The Farm on Oak Creek

Turkey Love


this is a muskrat

As I wrote that title my head immediately went to the old song by Captain and Tennille “Muskrat Love”, which, if my younger readers haven’t heard it, is a very odd song.  I mean, seriously.   Who writes a song about muskrats in the first place, much less about muskrat affection? The answer to that question is Willis Alan Ramsey, by the way.   Not that the little critters aren’t cute and all, but they’re rodents while the word “musk” in their name tells you that they stink on top of that.  Just in case you’re never heard the song, here’s a link to a youtube version and, in case you’ve never seen a muskrat, a picture of the little water rodent.

Now onto Tom and his irresistible charms.

Spring is sprung, even though the nighttime temperatures over the last week have still been dropping below 30.  There’s something just plain wrong about walking outside at dawn in 28 degree weather.  Or maybe it’s the result of my many years as a Phoenician revealing itself.  My heat-thinned blood just has bulked up enough to enjoy the cold.

How do I know that spring is here to stay?  Three things.  First, I saw a ladybug crawling in the garden.  As happy as I am to see them return, I can only sigh at what that means.  The aphid cycle begins again.

beesinTreesSecond, the bees have awakened out of the massive hive at the top of the even more massive cottonwood at the back of my property.  The “oldster”–what the freebie Dutch newspaper I got while I lived in Holland called the ancient local trees in their weekly column; go figure, a column about local trees–is so big that it would take four people with arms outstretched to encircle it.  The bees found their way into a very large dying branch near the middle of the canopy, where I’m sure they’d been for more than 20 years when we moved in. The branch broke four years ago, taking a chunk of the hive with it when it fell.  The beekeeper who came to deal with the bees said it was the third largest hive he’d seen in all his years dealing with Apis Mellifera. He estimated at least 60,000 bees and was pretty certain they weren’t Africanized, thank goodness. Once the bees were destroyed (that made me sad but was unavoidable given the situation and hive size), we burnt the log that had been their home.  The smell of hot honey filled the house for days after that.  It was another week before I noticed that there were still plenty of bees coming and going out of the ragged hole in the broken branch.  Suffice it to say that I have no shortage of pollinators here.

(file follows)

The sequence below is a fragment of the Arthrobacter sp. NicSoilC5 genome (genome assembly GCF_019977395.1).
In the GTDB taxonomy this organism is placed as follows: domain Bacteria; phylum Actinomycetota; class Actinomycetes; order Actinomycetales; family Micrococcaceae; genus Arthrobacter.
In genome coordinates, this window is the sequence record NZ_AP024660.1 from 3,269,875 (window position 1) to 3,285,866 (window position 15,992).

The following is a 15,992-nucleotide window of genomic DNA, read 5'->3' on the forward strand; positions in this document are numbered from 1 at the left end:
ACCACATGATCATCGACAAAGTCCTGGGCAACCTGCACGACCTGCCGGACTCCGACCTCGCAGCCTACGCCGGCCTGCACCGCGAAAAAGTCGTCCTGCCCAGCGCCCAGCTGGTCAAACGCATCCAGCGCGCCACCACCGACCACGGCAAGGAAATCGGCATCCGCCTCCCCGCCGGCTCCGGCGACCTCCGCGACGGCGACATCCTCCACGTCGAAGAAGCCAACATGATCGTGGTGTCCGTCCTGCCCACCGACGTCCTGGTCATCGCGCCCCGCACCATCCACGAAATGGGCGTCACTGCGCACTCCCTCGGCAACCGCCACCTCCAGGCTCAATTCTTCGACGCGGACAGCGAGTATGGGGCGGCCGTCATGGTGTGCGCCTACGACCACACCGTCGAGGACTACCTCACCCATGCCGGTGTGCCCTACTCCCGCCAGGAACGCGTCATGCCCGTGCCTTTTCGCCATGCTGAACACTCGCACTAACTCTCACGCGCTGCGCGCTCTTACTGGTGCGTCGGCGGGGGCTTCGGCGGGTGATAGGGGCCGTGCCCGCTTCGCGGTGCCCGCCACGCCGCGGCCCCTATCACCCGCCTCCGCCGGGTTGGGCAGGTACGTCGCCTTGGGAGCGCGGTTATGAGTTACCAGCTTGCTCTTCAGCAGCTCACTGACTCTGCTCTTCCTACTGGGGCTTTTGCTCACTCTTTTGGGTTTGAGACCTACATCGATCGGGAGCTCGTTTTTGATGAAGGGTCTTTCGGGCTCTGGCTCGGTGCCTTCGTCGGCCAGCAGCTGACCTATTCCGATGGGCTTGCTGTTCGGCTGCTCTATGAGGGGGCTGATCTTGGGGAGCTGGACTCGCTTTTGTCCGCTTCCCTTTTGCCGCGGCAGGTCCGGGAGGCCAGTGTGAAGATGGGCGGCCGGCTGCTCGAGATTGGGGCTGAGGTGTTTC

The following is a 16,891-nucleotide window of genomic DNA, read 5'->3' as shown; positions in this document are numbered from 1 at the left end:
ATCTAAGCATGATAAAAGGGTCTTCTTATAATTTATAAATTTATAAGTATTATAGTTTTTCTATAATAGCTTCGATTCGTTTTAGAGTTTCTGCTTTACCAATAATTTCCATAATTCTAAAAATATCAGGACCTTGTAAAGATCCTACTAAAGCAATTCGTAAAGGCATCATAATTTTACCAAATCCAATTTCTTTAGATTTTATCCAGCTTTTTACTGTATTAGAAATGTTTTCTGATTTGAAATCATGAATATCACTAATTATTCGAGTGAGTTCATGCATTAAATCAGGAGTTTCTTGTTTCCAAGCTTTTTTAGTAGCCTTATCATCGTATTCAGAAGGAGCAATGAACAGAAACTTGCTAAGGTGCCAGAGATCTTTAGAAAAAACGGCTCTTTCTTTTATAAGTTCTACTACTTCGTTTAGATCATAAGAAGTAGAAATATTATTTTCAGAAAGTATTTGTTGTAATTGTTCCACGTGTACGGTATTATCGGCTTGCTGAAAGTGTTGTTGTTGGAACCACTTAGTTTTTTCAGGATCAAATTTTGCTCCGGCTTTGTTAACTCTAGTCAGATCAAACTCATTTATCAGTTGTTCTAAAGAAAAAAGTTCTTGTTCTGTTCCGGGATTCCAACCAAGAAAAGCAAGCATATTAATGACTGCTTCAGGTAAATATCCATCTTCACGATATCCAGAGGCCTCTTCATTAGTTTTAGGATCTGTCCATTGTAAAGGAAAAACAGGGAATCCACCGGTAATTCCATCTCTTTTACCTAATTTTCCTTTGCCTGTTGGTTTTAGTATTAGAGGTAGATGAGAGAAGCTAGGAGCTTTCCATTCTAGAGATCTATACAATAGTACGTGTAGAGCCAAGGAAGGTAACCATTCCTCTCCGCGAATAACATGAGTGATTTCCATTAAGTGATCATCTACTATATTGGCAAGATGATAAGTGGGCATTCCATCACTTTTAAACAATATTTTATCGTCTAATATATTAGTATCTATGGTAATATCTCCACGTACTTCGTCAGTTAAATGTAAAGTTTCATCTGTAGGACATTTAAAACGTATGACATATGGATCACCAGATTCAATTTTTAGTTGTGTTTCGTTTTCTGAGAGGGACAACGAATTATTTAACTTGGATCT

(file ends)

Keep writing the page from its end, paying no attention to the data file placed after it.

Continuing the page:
Anyway, spring begins when the bees wake up and come out to eat the chicken and turkey food.  All the bird kibble I’ve ever purchased is made with a sweetener, and apparently no matter what sugary substance is used it attracts the hungry insects.  And, even more importantly, all my birds know NOT to interfere with the eating bees.  As I documented early this year (remember that poor turkey hen with the swollen head?) the birds are affected by both insect stings and bites.  One of my hens once found a centipede a few years back.  How she knew that this particular bug was poisonous, I don’t know, but she was both efficient and cautious about the way she dispatched it.  She tossed the thing high in the air, stabbed at it as it hit the ground, then grabbed it and tossed it again before it had a chance to raise its pinchers.  It took a few tosses before she killed it.  She then had to play keep away with her coop-mates to prevent them from stealing it from her before she gobbled it down.